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Covid-19 and impact on mental health: a longitudinal, multi-national study (C-Me). - prosjektbeskrivelse
The corona pandemic represents the largest global health crisis of this century. Although Norway so far has successfully limited spread of the virus, the mitigating factors and the general stress amidst the pandemic may have affected the population’s mental health. There is an urgent need for research on the putative consequences to mental health across the pandemic for the population in Norway.
The research project C-Me will use data from the Norwegian Mother, Father and Child cohort (MoBa) to answer key questions regarding the mental health impact (i.e. anxiety, depression, eating disorders) of Covid-19 in the adolescent and adult population. In MoBa more than 90 000 families have volunteered with information on mental and physical health with repeated questionnaires, as well as provided blood samples. In addition, we will combine MoBa data with information from public health registries. Since MoBa includes data from before the pandemic, we will be able to track mental health changes across the pandemic considering the pre-pandemic mental health. We will investigate if and to what degree factors like job loss, corona infection, or homeschooling have led to stress and psychiatric symptoms in vulnerable individuals. One key advantage of C-Me is the available genetic data, which may be used to investigate the interplay between genetic vulnerability for mental disorders and environmental factors across the pandemic. By collaboration with partners from other Nordic countries and Estonia, where similar data have been collected during the pandemic, we will be able to compare mental health effects across countries with varying burden of Covid-19 and mitigating factors.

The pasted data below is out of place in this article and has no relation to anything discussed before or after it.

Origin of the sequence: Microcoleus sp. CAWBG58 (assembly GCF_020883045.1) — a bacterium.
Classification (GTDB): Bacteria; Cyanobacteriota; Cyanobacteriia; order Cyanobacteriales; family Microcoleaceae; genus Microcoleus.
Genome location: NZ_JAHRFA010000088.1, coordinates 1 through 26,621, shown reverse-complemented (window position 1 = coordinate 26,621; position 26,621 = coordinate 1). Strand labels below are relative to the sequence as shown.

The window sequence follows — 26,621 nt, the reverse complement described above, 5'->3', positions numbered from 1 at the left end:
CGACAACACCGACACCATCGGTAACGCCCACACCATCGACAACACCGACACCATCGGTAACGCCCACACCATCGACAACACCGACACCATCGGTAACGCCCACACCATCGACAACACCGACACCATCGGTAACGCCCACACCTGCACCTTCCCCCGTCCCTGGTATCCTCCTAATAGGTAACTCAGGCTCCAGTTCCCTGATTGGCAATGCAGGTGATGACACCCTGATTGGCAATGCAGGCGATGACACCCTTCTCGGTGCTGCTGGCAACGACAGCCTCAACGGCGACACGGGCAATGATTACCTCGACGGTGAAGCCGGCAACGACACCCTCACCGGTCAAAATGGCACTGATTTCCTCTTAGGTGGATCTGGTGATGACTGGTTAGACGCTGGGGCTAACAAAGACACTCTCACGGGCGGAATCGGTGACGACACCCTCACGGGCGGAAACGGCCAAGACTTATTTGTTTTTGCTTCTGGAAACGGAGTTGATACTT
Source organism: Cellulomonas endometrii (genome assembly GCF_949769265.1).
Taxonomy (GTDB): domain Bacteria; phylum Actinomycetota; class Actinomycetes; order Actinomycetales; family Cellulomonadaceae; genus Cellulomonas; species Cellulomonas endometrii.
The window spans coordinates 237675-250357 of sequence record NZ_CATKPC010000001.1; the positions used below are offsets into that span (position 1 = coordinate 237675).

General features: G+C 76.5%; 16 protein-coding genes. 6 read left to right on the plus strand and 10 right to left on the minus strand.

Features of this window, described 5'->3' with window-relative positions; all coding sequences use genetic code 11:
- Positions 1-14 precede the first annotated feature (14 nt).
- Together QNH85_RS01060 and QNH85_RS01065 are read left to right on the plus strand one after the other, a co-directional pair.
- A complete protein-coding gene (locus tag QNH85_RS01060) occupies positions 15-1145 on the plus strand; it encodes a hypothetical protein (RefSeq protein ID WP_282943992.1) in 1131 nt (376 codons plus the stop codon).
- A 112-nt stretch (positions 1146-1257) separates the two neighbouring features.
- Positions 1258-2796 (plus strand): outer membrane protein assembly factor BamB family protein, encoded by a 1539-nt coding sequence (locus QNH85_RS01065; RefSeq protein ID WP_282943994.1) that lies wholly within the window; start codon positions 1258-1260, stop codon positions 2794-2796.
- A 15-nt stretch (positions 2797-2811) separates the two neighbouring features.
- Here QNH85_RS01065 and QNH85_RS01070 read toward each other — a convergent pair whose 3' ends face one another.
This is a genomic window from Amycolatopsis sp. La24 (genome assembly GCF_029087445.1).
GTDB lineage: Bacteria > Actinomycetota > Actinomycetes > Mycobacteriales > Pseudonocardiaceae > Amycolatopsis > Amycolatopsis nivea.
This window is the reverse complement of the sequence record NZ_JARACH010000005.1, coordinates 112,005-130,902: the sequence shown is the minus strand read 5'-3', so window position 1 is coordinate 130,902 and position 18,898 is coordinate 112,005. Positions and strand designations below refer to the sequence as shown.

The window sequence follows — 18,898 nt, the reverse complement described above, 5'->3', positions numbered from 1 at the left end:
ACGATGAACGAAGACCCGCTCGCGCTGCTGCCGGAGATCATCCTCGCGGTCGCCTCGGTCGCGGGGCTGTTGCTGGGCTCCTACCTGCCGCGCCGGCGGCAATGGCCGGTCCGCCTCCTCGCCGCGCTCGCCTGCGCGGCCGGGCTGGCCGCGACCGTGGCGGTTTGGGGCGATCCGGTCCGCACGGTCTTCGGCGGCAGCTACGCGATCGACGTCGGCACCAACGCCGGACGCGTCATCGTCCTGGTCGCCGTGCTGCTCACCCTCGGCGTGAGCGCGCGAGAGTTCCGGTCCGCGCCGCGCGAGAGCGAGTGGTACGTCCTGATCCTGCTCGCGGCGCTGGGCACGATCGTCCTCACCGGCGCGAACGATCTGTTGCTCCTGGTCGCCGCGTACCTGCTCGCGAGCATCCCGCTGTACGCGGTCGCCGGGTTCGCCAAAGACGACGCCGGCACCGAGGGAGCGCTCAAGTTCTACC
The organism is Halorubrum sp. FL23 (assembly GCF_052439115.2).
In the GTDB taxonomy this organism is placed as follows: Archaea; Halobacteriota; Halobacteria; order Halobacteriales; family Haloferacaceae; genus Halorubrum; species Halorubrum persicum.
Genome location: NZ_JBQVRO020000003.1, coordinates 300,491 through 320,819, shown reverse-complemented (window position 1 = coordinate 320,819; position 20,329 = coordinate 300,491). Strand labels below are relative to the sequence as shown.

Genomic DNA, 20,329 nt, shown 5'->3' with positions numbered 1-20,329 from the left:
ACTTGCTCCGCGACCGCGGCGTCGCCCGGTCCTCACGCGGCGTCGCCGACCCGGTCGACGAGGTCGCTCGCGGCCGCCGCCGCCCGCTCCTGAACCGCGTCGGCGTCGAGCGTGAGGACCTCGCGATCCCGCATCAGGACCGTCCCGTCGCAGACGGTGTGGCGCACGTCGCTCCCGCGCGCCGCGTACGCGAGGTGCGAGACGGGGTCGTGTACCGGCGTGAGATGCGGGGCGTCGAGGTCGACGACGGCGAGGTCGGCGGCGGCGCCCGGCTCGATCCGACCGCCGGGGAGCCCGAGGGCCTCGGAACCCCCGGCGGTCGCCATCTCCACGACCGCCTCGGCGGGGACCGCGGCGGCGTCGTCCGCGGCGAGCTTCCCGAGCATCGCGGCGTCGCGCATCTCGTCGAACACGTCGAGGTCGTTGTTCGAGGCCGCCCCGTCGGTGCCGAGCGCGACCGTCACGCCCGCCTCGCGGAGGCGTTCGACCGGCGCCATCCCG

C-Me will not only give new knowledge on the effect of the pandemic, but also how people in general cope with individual or societal stressors. The corona pandemic may thus serve as a model to study if and to what extent major shifts in ordinary routine life impact on the individuals’ mental health.
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Helga Ask, Mental Disorders, Norwegian Institute of Public Health
Ragnhild Eek Brandlistuen, Child Health and Development, Norwegian Institute of Public Health